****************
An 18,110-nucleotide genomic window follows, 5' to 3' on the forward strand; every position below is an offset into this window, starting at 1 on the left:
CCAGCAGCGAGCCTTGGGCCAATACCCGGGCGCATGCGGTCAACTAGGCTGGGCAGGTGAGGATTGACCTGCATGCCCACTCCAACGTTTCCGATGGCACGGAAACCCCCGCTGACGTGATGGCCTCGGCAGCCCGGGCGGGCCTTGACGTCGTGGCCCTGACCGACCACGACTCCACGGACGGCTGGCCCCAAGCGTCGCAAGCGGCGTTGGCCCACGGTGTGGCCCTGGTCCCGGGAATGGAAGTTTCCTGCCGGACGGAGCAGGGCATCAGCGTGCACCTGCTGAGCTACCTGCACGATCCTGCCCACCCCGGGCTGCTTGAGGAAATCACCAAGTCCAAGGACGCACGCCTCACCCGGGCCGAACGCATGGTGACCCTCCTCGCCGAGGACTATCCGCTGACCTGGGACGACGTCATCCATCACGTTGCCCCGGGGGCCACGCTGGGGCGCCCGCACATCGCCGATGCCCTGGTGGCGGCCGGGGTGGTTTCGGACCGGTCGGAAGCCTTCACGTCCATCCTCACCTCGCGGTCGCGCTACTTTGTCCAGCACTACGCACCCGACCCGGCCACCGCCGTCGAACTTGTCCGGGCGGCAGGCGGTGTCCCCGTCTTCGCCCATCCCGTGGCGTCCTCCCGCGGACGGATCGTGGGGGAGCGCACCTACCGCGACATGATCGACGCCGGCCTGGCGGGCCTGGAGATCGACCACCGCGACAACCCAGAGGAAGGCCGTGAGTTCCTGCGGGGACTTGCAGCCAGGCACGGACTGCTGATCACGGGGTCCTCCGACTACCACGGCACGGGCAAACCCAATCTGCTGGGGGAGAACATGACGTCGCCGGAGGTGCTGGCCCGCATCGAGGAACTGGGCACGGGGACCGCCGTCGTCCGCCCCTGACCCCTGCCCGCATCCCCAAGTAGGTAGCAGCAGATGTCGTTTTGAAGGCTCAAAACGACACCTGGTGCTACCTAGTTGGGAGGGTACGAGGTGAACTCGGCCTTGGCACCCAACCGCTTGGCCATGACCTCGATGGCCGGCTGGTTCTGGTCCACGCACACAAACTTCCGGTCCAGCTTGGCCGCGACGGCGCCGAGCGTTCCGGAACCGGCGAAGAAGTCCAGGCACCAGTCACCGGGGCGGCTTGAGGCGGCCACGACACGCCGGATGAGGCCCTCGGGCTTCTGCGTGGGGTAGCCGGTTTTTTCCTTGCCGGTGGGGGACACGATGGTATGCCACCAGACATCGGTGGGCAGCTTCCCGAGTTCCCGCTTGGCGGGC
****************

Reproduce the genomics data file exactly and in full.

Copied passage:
An 18,110-nucleotide genomic window follows, 5' to 3' on the forward strand; every position below is an offset into this window, starting at 1 on the left:
CCAGCAGCGAGCCTTGGGCCAATACCCGGGCGCATGCGGTCAACTAGGCTGGGCAGGTGAGGATTGACCTGCATGCCCACTCCAACGTTTCCGATGGCACGGAAACCCCCGCTGACGTGATGGCCTCGGCAGCCCGGGCGGGCCTTGACGTCGTGGCCCTGACCGACCACGACTCCACGGACGGCTGGCCCCAAGCGTCGCAAGCGGCGTTGGCCCACGGTGTGGCCCTGGTCCCGGGAATGGAAGTTTCCTGCCGGACGGAGCAGGGCATCAGCGTGCACCTGCTGAGCTACCTGCACGATCCTGCCCACCCCGGGCTGCTTGAGGAAATCACCAAGTCCAAGGACGCACGCCTCACCCGGGCCGAACGCATGGTGACCCTCCTCGCCGAGGACTATCCGCTGACCTGGGACGACGTCATCCATCACGTTGCCCCGGGGGCCACGCTGGGGCGCCCGCACATCGCCGATGCCCTGGTGGCGGCCGGGGTGGTTTCGGACCGGTCGGAAGCCTTCACGTCCATCCTCACCTCGCGGTCGCGCTACTTTGTCCAGCACTACGCACCCGACCCGGCCACCGCCGTCGAACTTGTCCGGGCGGCAGGCGGTGTCCCCGTCTTCGCCCATCCCGTGGCGTCCTCCCGCGGACGGATCGTGGGGGAGCGCACCTACCGCGACATGATCGACGCCGGCCTGGCGGGCCTGGAGATCGACCACCGCGACAACCCAGAGGAAGGCCGTGAGTTCCTGCGGGGACTTGCAGCCAGGCACGGACTGCTGATCACGGGGTCCTCCGACTACCACGGCACGGGCAAACCCAATCTGCTGGGGGAGAACATGACGTCGCCGGAGGTGCTGGCCCGCATCGAGGAACTGGGCACGGGGACCGCCGTCGTCCGCCCCTGACCCCTGCCCGCATCCCCAAGTAGGTAGCAGCAGATGTCGTTTTGAAGGCTCAAAACGACACCTGGTGCTACCTAGTTGGGAGGGTACGAGGTGAACTCGGCCTTGGCACCCAACCGCTTGGCCATGACCTCGATGGCCGGCTGGTTCTGGTCCACGCACACAAACTTCCGGTCCAGCTTGGCCGCGACGGCGCCGAGCGTTCCGGAACCGGCGAAGAAGTCCAGGCACCAGTCACCGGGGCGGCTTGAGGCGGCCACGACACGCCGGATGAGGCCCTCGGGCTTCTGCGTGGGGTAGCCGGTTTTTTCCTTGCCGGTGGGGGACACGATGGTATGCCACCAGACATCGGTGGGCAGCTTCCCGAGTTCCCGCTTGGCGGGC